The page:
When the Daily Mail started its campaign to curb predatory private equity, the audacious bidding for Morrisons had not been made public.
But it was only a matter of time, I felt, before the buyout sharks fixed their cold, hungry eyes on a household name company.
It gives me not an ounce of pleasure to have been proved right.
After months of circling by two rival bidders, the supermarket chain will fall into the jaws of US private equity barons Clayton, Dubilier & Rice, barring any last minute sand in the wheels from shareholders or the Government.
Executives at the grocery chain did not put up much of a struggle. Some may think this is because they are in line to share a £39million jackpot. I couldn’t possibly comment.
Sir Terry Leahy, the former Tesco boss turned private equity kingpin who is leading the bid, also stands to make millions.
So too do the bankers, the lawyers and public relations advisers who are in line to divvy up £400million in fees.
When the Daily Mail started its campaign to curb predatory private equity, the audacious bidding for Morrisons had not been made public, writes RUTH SUNDERLAND
Outside of the small, already wealthy circle who will cash in on this feeding frenzy, it is hard to see any winners. Customers, staff, taxpayers and the nation as a whole are all likely to be left worse off.
Private equity is not all bad. Indeed, a previous deal involving Sir Terry for discount chain B&M is one of the success stories.
Yet its debt-heavy, short-termist business model is inherently risky and has been a factor in the downfall of a long list of companies, Debenhams being the best known.
Alarmingly, this bid for Morrisons is happening at a juncture when food supplies are a national issue and shoppers are coming under severe financial strain.
Supermarkets face shortages on the shelves, inflation is on the rise, threatening bigger bills for customers and petrol is drying up.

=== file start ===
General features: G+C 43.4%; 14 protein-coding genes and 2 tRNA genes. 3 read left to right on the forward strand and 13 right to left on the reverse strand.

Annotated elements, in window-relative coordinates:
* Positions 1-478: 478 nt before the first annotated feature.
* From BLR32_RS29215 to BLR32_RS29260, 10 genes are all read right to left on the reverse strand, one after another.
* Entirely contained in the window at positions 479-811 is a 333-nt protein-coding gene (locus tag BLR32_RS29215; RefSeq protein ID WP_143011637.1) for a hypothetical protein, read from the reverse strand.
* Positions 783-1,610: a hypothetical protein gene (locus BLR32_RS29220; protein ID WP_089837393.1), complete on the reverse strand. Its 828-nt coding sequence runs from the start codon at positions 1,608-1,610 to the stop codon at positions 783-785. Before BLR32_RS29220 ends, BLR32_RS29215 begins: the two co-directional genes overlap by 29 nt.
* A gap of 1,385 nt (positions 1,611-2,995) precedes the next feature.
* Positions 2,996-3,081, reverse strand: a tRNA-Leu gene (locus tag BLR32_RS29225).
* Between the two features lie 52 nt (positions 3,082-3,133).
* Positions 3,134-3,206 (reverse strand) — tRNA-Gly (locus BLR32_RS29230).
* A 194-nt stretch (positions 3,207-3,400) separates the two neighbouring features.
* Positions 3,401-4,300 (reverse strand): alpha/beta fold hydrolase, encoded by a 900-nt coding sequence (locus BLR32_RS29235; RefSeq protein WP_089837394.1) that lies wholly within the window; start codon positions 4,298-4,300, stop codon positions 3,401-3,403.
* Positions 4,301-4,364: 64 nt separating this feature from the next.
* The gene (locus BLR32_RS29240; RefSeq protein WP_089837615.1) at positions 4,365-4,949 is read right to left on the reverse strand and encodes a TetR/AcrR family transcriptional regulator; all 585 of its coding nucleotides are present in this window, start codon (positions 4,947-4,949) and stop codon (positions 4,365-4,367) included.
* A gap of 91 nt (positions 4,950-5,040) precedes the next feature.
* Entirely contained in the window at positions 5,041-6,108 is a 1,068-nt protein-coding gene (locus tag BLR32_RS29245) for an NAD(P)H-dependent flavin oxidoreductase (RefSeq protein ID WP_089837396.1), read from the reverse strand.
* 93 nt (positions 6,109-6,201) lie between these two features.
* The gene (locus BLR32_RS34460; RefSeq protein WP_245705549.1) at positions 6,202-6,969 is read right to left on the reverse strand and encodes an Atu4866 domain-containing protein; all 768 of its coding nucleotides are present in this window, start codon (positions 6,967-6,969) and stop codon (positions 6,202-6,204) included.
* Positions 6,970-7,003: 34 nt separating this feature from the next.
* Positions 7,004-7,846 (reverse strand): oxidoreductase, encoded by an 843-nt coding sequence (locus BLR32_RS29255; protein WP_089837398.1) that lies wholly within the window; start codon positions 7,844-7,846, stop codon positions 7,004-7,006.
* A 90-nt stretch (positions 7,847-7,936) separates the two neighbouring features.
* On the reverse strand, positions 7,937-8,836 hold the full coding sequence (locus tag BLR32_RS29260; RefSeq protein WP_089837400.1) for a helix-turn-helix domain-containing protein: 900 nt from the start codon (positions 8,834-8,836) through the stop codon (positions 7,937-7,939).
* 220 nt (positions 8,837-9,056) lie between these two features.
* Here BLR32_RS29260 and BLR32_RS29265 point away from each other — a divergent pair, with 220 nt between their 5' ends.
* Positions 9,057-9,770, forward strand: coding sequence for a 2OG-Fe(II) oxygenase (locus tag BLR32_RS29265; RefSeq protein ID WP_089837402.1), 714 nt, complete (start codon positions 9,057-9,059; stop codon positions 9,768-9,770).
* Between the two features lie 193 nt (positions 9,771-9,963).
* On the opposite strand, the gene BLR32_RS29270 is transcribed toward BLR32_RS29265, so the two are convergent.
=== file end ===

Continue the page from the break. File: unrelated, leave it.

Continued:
Morrisons has a unique status in this country’s food supply, thanks to its relationships with farmers and its ownership of manufacturing sites, abattoirs, fishing fleets and egg farms. How long will this last, once the sharks sink in their teeth?
True, CD&R has given pledges on the supply chain and on other contentious matters such as the wages and pensions of more than 110,000 employees.
It has also tried to allay fears it will flog off Morrisons’ enviable estate of freehold properties or load up the business with debt.
No one should be taken in by these apparent reassurances which can easily be ripped up.
Taxpayers should also be concerned. CD&R has set up a shell company in the tax haven of the Caymans to run Morrisons.
The company says it will pay corporation tax and payroll levies here, which is no more than it should.
But it was only a matter of time, I felt, before the buyout sharks fixed their cold, hungry eyes on a household name company. It gives me not an ounce of pleasure to have been proved right
Even setting up this arrangement shows deep insensitivity when customers and staff face painful national insurance hikes and the Treasury needs every penny it can get.
Sir Terry, who will become the chairman of Morrisons, is widely regarded as retail royalty but his presence does not justify this avarice-fuelled sale, which will embolden the other circling sharks.
Asda is already controlled by the billionaire Issa brothers and private equity firm TDR Capital.
Sainsbury’s, where Czech tycoon Daniel Kretinsky has a big stake, is another potential target and even Tesco is seen in the City as vulnerable.
It is possible we could end up with almost our entire supermarket sector, with the exception of the Co-op, either in private equity hands or those of the German owners of discount chains Aldi and Lidl.
The Morrisons deal needs to pass a vote of shareholders on October 19. As the offer was 60 per cent above the share price before this drama kicked off, big City investors will be very tempted to agree.
But they, and the Morrisons board, should be under no illusions. This shameful sell-out to private equity is a bad deal at any price.